"The study also is the first to report a link between pyrethroids and autism," Konkel writes. "Application of pyrethroids just prior to conception meant an increased risk of 82 percent, and during the third trimester, the risk was 87 percent higher." Pyrethroids are supposed to be a better, safer alternative to organophosphates. Previous studies in California and Sweden have determined that environmental factors, such as pesticides, can have an impact on babies whose mothers were exposed to them. (Read more)

Online cameras let viewers see nature undisturbed, but disturbing images can lead to disturbance

As more people live more of their lives online, a popular trend among animal lovers are webcams set up in the wild that allow viewers to watch animals during exciting moments, mundane acts, and absences that leave voyeurs leering only at flora, not fauna. 

"These wildlife cams aren’t delivering the kind of cheeky, viral animal video that the Internet is famous for — the tiny hamsters eating tiny burritos; Buttermilk the goat jumping over other goats — but a weird genre of non-narrated, unedited nature documentary that demands a lot more of its audience," Jon Mooallem writes for The New York Times. "All they offer is a sustained stream of animals doing whatever they happen to be doing, which, let’s be honest, often doesn’t look like that much. Bison stand around in Saskatchewan. A beaver sleeps in its dam. Every blip of action — every swipe a grizzly takes at a salmon in Alaska — tends to be offset by hours of moping and loafing. Often, you click on one of these cameras and there aren’t even any animals standing in the shot."

One effort to give a glimpse into the reality of birds' natural habitat turned into much more when a struggling baby bald eagle on Minnesota Bound's Eagle Cam prompted thousands of calls, emails and notes on social media urging the state's Nongame Wildlife Program to rescue the bird. Such programs have policies to not intervene and to let nature run its course, but after so many calls, even to the governor's office, the state sent workers to the nest, where they discovered the eagle was so badly injured that it had to be euthanized. (Minnesota Department of Natural Resources photo)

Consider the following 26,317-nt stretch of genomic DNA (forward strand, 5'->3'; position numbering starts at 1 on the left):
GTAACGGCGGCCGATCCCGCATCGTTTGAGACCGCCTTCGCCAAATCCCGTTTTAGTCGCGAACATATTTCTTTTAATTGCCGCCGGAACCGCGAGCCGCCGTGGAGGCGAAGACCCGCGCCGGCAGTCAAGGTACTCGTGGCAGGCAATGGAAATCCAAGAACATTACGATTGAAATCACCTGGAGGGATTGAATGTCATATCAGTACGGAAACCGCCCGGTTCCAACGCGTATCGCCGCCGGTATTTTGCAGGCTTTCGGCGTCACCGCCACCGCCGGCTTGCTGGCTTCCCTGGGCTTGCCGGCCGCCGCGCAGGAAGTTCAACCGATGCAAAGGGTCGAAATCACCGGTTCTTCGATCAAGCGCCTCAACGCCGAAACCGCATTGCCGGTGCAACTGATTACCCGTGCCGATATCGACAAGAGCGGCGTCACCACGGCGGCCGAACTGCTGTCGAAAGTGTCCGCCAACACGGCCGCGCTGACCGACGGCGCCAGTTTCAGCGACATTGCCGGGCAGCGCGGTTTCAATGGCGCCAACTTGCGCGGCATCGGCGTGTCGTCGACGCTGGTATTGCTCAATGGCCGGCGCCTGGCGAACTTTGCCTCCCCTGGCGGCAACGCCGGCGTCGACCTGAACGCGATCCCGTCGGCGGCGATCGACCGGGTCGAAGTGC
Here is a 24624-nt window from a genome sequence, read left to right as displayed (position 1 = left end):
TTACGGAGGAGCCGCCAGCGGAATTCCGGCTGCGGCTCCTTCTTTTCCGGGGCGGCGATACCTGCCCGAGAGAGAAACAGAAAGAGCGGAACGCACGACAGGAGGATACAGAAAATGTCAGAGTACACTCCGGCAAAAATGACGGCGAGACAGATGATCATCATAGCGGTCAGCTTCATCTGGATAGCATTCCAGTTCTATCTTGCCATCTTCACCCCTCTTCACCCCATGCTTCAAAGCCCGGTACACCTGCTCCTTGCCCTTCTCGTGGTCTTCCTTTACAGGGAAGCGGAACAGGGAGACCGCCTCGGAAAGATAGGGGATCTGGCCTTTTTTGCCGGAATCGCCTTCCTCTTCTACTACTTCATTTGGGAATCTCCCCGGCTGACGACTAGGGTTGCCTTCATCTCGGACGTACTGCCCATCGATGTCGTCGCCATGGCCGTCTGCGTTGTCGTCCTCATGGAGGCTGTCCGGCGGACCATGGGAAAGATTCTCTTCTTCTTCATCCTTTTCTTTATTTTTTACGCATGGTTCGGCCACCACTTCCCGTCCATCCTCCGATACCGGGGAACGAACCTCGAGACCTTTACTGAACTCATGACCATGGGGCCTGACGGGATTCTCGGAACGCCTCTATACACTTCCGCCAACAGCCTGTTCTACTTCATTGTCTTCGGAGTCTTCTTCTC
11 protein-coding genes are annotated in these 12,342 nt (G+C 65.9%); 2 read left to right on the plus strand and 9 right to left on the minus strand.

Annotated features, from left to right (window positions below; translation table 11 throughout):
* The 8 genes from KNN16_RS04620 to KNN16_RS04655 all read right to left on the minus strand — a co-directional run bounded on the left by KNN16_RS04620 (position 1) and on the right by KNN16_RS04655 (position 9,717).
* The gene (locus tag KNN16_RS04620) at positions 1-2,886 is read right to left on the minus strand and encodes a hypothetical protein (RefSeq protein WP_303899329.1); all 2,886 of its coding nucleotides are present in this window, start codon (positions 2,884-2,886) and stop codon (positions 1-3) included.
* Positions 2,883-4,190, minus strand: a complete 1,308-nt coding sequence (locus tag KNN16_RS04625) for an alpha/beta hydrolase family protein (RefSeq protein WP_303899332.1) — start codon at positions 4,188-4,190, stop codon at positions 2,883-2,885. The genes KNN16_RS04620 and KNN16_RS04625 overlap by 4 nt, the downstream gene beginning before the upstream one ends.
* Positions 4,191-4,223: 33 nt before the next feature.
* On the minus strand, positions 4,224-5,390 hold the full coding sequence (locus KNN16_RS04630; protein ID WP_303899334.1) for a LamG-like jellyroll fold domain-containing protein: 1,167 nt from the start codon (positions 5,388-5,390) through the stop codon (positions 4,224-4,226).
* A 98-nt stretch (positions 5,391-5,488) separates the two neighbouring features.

Lori Naumann, a public relations specialist for Eagle Cam, said she was conflicted about interfering with the eagle, Mooallem writes: "She explained to me that wildlife advocates generally look at these cameras as a way to deliver wildlife to people who don’t otherwise go out of their way to notice it. A live-stream of bears or birds brings nature to our tablets or phones with the long-term hope of eventually bringing us back to nature. But maybe it’s kind of backfiring on us."

Mooallem writes, "In Minnesota, the public had managed to turn the EagleCam into just another app. Rather than appreciate what they were seeing on its own terms, they saw something that didn’t feel right, swiped at it, and changed what was happening on the screen. In truth, that isn’t so different from how we’ve always interacted with nature off-line, too. We manipulate and manage the world’s wild things to reflect our ideas about what’s right and wrong, about what belongs in nature and what’s an abomination." (Read more)

Obama creates task force to figure out how save honeybees; more than 23 percent died last winter

President Obama on Friday announced the formation of a task force to seek a solution to stop the continued loss of bee colonies, which pollinate about 90 crops worldwide. Honeybee populations lost 23.5 percent of their numbers over the winter, and have been losing populations for years, with pesticides blamed by many for the deaths.

The Pollinator Health Task Force "will have 180 days to create a strategy to prevent future bee loss," Isabelle Khurshudyan reports for The Washington Post. "Specifically, the task force will investigate how to reduce pollinator exposure to pesticides found to harm bumblebees by interfering with their homing abilities." (Post graphic)

Honeybee pollination adds more than $15 billion in value to agricultural crops each year in the U.S., a White House release said. “Over the past few decades, there has been a significant loss of pollinators, including honey bees, native bees, birds, bats, and butterflies, from the environment. The problem is serious and requires immediate attention to ensure the sustainability of our food production systems, avoid additional economic impact on the agricultural sector, and protect the health of the environment.”